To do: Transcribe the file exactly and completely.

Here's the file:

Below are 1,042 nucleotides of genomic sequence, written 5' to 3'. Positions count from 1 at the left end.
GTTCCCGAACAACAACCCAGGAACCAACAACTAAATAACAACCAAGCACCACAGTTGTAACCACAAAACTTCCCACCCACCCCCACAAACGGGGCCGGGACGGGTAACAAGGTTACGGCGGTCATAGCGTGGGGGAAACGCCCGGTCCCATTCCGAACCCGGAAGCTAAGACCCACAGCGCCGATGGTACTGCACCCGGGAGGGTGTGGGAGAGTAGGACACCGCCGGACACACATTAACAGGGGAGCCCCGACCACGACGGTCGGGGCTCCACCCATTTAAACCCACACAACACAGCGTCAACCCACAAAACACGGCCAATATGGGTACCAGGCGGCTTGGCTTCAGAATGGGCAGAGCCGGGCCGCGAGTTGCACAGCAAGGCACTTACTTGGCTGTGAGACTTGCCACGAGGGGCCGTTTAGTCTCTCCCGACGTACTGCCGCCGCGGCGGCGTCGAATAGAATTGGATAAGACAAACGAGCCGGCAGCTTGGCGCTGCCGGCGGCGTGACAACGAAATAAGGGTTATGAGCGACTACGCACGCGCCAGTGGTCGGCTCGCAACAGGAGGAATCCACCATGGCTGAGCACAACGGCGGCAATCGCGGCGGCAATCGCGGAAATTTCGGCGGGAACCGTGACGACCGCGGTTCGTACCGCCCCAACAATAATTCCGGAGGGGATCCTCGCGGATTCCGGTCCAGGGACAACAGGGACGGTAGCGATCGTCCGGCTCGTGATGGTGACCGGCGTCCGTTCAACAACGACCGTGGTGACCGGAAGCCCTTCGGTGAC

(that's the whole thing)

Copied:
Below are 1,042 nucleotides of genomic sequence, written 5' to 3'. Positions count from 1 at the left end.
GTTCCCGAACAACAACCCAGGAACCAACAACTAAATAACAACCAAGCACCACAGTTGTAACCACAAAACTTCCCACCCACCCCCACAAACGGGGCCGGGACGGGTAACAAGGTTACGGCGGTCATAGCGTGGGGGAAACGCCCGGTCCCATTCCGAACCCGGAAGCTAAGACCCACAGCGCCGATGGTACTGCACCCGGGAGGGTGTGGGAGAGTAGGACACCGCCGGACACACATTAACAGGGGAGCCCCGACCACGACGGTCGGGGCTCCACCCATTTAAACCCACACAACACAGCGTCAACCCACAAAACACGGCCAATATGGGTACCAGGCGGCTTGGCTTCAGAATGGGCAGAGCCGGGCCGCGAGTTGCACAGCAAGGCACTTACTTGGCTGTGAGACTTGCCACGAGGGGCCGTTTAGTCTCTCCCGACGTACTGCCGCCGCGGCGGCGTCGAATAGAATTGGATAAGACAAACGAGCCGGCAGCTTGGCGCTGCCGGCGGCGTGACAACGAAATAAGGGTTATGAGCGACTACGCACGCGCCAGTGGTCGGCTCGCAACAGGAGGAATCCACCATGGCTGAGCACAACGGCGGCAATCGCGGCGGCAATCGCGGAAATTTCGGCGGGAACCGTGACGACCGCGGTTCGTACCGCCCCAACAATAATTCCGGAGGGGATCCTCGCGGATTCCGGTCCAGGGACAACAGGGACGGTAGCGATCGTCCGGCTCGTGATGGTGACCGGCGTCCGTTCAACAACGACCGTGGTGACCGGAAGCCCTTCGGTGAC